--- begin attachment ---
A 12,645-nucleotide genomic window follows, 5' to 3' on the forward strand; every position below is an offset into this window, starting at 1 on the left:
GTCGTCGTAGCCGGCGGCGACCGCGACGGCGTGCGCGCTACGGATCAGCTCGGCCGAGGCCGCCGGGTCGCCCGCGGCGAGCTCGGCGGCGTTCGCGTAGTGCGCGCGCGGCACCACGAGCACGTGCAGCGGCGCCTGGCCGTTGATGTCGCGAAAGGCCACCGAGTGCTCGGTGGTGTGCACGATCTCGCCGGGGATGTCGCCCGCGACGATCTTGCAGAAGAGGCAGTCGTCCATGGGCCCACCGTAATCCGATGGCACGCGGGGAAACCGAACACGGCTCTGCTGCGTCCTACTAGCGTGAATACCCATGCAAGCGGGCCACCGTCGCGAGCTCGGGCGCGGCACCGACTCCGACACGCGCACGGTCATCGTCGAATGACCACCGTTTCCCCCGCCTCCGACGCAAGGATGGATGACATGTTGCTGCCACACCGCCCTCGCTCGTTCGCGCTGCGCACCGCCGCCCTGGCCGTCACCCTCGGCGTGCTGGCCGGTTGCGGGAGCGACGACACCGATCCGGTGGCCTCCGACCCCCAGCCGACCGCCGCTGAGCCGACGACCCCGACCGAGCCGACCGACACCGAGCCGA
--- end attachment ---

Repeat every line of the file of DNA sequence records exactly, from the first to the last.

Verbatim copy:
A 12,645-nucleotide genomic window follows, 5' to 3' on the forward strand; every position below is an offset into this window, starting at 1 on the left:
GTCGTCGTAGCCGGCGGCGACCGCGACGGCGTGCGCGCTACGGATCAGCTCGGCCGAGGCCGCCGGGTCGCCCGCGGCGAGCTCGGCGGCGTTCGCGTAGTGCGCGCGCGGCACCACGAGCACGTGCAGCGGCGCCTGGCCGTTGATGTCGCGAAAGGCCACCGAGTGCTCGGTGGTGTGCACGATCTCGCCGGGGATGTCGCCCGCGACGATCTTGCAGAAGAGGCAGTCGTCCATGGGCCCACCGTAATCCGATGGCACGCGGGGAAACCGAACACGGCTCTGCTGCGTCCTACTAGCGTGAATACCCATGCAAGCGGGCCACCGTCGCGAGCTCGGGCGCGGCACCGACTCCGACACGCGCACGGTCATCGTCGAATGACCACCGTTTCCCCCGCCTCCGACGCAAGGATGGATGACATGTTGCTGCCACACCGCCCTCGCTCGTTCGCGCTGCGCACCGCCGCCCTGGCCGTCACCCTCGGCGTGCTGGCCGGTTGCGGGAGCGACGACACCGATCCGGTGGCCTCCGACCCCCAGCCGACCGCCGCTGAGCCGACGACCCCGACCGAGCCGACCGACACCGAGCCGA